Children and young people’s services in the Borders are generally in good shape, but there is room for improvement, according to a recent joint inspection.
The Care Inspectorate, Education Scotland, Healthcare Improvement Scotland and HM Inspectorate of Constabulary for Scotland joined forces to look at the region’s children and young people’s services and concluded that, of its nine key indicators, four were adequate, four were good and one was very good.
Partnership working was seen as a real strength, and inspectors reported that the joint efforts of Scottish Borders Council’s community, learning and development team and third-sector organisations to deliver more effective youth work ought to be highlighted as a good practice example that showed “particular strength” and which “would be useful to community planning partnerships across Scotland”.
The impact that children’s services have on youngsters and their families was assessed as good, as was its ability to improve the wellbeing of children and young people and the provision of help and support at an early stage.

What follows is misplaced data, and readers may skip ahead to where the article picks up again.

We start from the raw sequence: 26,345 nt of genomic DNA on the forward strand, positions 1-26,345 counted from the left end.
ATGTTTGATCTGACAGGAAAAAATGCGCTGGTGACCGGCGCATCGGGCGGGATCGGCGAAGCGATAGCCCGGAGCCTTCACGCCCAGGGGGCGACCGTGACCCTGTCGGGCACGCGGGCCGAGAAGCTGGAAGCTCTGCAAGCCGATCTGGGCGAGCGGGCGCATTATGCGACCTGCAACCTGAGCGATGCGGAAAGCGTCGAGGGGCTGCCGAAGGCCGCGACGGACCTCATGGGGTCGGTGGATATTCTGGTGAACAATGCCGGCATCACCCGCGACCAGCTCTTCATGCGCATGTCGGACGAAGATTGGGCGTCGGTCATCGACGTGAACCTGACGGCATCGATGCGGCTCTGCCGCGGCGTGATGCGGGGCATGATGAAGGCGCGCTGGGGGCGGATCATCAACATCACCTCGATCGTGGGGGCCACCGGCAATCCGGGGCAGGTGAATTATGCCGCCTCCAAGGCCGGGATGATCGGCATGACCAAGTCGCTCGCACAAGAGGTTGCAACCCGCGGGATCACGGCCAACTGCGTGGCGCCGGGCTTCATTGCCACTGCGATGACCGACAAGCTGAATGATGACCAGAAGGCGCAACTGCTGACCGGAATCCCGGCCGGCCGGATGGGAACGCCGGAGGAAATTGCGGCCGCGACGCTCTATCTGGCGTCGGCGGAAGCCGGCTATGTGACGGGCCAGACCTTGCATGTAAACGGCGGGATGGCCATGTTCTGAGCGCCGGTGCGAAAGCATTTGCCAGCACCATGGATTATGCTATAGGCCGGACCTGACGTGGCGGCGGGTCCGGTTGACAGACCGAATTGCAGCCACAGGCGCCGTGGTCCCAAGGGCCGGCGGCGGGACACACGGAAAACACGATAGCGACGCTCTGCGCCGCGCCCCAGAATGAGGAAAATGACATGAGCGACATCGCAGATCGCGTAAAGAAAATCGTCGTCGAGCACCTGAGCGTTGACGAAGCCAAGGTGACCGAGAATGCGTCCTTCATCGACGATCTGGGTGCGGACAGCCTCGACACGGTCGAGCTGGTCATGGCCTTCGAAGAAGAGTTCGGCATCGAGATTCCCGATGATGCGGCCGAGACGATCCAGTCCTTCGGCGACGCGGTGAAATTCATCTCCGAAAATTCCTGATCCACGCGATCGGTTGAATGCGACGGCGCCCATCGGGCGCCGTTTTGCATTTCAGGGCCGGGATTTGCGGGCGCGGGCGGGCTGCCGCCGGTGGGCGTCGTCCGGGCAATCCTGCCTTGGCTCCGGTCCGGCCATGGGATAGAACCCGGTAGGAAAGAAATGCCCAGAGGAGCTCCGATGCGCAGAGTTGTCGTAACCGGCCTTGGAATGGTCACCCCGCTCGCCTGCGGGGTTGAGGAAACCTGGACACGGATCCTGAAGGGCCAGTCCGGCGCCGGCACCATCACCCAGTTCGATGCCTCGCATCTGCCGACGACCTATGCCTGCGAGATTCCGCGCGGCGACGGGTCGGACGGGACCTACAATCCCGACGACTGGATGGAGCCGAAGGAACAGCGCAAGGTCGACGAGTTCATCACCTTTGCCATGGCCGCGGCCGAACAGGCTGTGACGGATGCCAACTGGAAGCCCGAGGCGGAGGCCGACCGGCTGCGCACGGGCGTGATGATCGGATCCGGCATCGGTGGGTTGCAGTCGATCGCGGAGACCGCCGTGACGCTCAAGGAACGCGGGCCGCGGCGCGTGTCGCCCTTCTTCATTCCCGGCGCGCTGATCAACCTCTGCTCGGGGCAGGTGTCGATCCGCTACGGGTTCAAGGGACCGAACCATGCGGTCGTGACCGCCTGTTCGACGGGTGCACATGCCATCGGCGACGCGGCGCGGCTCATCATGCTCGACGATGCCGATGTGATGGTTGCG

Aspects of the service that were adequate included leadership of improvement and change, assessment and responding to needs and risks, planning for individual children and planning and improving services.
Leaderdale and Melrose councillor David Parker, chairman of the Scottish Borders Community Planning Partnership, said: “An inspection like this is always an opportunity to receive feedback on what could be done better.
“It is part of our commitment to the children and young people of the Borders to continually look at ways we can improve the services we provide for them, so implementing the recommendations that the Care Inspectorate have set out in their report is now a priority for us.”
NHS Borders chairman John Raine added: “This report provides us with an independent view to help us identify areas for improvement within our children and young people services while equally commending the positive work happening in the Borders.”
The inspectors noted several areas for improvement, and they are now being addressed by the partnership as a matter of priority – developing a quality assurance framework, reviewing some child protection processes, further developing performance management information and progressing self-directed support.